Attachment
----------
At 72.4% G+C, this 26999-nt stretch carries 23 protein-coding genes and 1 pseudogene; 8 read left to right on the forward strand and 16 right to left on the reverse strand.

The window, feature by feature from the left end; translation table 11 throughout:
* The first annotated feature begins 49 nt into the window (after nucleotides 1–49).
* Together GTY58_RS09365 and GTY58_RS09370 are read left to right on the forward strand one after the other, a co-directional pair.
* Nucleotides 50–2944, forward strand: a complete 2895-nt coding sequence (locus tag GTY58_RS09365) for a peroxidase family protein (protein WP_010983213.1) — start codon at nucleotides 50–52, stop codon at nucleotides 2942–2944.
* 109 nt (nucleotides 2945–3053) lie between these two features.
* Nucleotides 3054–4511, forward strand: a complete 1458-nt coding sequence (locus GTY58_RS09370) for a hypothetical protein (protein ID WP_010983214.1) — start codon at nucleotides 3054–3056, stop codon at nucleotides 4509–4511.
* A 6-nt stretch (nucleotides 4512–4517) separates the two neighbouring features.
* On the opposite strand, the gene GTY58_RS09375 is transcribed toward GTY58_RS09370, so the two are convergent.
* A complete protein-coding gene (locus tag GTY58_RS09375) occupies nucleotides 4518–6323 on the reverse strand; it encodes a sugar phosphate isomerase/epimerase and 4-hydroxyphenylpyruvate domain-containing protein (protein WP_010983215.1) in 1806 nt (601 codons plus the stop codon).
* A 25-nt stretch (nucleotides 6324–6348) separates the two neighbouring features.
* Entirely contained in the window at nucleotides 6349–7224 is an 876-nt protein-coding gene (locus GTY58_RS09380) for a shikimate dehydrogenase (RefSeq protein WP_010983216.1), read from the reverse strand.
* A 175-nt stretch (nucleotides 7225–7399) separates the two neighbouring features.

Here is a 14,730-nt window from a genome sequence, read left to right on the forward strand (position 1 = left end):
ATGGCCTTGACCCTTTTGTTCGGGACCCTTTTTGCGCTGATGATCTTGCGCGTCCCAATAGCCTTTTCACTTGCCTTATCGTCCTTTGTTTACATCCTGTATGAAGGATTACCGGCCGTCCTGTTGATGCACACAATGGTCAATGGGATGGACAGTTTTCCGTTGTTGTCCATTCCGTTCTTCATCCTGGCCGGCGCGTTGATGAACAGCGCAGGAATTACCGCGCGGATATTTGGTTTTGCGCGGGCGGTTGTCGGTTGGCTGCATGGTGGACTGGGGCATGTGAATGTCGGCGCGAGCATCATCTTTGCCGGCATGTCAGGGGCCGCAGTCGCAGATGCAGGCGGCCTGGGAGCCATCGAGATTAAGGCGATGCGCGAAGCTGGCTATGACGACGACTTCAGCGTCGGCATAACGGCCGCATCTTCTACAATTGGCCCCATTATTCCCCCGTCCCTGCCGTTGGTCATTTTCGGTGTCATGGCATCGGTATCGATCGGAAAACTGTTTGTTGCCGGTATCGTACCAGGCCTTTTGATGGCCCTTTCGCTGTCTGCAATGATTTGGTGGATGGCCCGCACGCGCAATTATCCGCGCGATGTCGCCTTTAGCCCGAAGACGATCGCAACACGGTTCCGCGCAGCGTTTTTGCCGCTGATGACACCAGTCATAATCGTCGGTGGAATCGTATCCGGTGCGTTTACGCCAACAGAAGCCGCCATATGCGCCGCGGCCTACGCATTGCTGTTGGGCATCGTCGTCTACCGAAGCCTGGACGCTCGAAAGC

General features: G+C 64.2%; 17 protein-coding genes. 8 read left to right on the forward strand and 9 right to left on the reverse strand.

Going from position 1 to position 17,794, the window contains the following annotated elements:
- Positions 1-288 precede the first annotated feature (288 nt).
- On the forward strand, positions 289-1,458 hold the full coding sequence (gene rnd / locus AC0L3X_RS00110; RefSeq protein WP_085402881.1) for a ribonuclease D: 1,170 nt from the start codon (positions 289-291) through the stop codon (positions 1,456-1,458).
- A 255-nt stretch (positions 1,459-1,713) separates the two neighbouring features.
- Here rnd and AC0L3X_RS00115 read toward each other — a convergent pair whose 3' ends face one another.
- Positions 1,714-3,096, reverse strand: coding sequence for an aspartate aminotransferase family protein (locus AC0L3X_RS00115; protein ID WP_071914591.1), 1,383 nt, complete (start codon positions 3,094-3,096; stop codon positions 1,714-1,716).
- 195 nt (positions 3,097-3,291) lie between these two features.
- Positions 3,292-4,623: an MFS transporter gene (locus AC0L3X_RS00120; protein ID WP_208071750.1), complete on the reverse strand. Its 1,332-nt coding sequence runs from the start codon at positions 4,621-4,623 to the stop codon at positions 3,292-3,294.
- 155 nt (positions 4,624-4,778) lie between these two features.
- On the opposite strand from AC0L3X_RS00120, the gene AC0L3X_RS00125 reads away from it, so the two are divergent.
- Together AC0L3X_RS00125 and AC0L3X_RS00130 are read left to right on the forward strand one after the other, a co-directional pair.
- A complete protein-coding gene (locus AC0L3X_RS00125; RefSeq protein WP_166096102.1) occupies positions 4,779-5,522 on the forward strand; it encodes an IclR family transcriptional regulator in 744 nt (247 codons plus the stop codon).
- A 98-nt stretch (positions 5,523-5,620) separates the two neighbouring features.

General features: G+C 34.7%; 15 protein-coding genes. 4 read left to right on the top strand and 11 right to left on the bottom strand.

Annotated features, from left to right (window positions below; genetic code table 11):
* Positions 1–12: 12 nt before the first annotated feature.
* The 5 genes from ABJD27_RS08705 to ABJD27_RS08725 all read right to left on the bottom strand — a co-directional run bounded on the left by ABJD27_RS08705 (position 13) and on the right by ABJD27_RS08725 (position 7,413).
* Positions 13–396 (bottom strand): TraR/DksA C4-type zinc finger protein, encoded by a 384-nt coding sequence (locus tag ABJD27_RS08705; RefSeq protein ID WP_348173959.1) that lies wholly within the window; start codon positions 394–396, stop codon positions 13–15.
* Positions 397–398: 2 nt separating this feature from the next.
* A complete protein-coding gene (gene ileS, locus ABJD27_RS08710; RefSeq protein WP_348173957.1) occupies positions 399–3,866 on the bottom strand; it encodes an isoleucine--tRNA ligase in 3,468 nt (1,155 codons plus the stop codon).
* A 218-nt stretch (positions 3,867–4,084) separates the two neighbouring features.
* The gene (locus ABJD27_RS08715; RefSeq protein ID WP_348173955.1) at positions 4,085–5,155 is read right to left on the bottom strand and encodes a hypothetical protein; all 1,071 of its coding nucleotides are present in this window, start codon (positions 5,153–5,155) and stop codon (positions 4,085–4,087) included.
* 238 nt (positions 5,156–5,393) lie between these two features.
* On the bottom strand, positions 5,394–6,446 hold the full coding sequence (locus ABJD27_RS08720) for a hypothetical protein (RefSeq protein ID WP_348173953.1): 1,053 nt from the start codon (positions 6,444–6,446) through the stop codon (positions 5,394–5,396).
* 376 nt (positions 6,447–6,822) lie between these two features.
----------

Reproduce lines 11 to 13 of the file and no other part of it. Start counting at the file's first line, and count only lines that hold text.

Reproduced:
* A 25-nt stretch (nucleotides 6324–6348) separates the two neighbouring features.
* Entirely contained in the window at nucleotides 6349–7224 is an 876-nt protein-coding gene (locus GTY58_RS09380) for a shikimate dehydrogenase (RefSeq protein WP_010983216.1), read from the reverse strand.
* A 175-nt stretch (nucleotides 7225–7399) separates the two neighbouring features.